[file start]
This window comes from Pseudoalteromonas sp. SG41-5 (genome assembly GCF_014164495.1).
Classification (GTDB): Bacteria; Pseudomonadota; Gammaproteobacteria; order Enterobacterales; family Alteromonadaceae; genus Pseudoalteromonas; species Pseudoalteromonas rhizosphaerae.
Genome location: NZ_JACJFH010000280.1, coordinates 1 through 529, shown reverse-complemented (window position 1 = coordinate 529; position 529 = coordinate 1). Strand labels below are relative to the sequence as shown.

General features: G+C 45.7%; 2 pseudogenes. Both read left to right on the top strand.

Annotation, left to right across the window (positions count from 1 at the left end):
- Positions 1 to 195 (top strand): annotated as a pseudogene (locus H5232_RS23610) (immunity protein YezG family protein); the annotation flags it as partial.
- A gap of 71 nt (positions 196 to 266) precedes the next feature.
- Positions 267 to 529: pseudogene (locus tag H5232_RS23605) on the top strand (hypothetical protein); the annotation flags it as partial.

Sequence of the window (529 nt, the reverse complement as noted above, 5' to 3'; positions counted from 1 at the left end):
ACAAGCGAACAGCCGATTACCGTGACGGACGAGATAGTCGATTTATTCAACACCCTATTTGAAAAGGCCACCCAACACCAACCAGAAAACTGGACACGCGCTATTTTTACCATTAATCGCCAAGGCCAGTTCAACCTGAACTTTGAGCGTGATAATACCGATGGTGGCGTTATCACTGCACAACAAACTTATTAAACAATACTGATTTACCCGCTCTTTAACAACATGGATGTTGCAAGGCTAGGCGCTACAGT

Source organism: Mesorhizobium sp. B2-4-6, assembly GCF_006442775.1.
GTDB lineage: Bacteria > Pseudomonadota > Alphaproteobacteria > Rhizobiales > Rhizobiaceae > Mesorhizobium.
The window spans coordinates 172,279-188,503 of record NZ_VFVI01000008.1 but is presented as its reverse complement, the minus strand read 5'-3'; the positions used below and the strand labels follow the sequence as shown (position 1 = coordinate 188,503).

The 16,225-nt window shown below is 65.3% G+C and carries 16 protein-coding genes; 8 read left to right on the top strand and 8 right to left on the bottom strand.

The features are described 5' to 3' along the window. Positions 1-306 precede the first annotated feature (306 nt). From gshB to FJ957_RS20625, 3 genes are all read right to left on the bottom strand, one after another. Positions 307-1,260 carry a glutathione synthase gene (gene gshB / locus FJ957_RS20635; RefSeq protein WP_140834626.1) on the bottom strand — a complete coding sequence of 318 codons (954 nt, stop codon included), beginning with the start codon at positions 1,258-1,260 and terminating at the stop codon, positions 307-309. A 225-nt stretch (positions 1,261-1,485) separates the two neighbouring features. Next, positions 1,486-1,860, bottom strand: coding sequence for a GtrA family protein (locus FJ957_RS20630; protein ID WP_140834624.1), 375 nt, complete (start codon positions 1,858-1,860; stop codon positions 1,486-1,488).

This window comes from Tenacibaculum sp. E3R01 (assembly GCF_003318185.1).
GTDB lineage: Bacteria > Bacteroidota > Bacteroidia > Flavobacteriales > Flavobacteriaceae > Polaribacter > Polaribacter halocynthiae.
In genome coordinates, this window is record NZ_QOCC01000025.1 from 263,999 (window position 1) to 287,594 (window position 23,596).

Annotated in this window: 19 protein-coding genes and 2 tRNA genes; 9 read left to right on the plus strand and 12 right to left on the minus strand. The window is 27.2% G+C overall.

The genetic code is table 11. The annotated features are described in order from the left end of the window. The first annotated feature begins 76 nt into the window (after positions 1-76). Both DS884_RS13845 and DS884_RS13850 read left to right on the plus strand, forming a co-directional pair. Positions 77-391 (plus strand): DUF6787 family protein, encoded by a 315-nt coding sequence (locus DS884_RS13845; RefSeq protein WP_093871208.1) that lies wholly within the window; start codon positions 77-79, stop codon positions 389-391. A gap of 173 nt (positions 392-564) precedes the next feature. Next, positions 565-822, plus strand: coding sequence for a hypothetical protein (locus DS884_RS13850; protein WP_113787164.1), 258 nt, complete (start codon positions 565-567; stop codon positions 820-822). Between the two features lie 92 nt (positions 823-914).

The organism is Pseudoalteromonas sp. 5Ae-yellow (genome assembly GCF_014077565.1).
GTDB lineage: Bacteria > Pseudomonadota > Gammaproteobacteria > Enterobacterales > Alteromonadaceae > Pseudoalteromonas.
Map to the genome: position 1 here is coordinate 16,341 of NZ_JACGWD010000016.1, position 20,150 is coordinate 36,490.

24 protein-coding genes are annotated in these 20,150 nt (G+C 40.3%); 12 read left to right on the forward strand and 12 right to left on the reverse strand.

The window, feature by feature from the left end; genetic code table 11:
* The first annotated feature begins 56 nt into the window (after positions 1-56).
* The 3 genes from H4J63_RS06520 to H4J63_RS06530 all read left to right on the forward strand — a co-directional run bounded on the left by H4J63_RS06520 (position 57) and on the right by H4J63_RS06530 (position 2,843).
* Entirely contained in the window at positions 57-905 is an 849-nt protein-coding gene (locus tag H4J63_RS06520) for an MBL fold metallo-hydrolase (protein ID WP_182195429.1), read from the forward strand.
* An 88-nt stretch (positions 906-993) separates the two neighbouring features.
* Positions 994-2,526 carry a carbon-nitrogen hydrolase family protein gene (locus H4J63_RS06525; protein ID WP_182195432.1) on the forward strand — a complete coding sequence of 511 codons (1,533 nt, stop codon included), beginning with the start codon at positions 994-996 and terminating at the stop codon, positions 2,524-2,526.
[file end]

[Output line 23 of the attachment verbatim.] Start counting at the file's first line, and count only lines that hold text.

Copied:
Map to the genome: position 1 here is coordinate 16,341 of NZ_JACGWD010000016.1, position 20,150 is coordinate 36,490.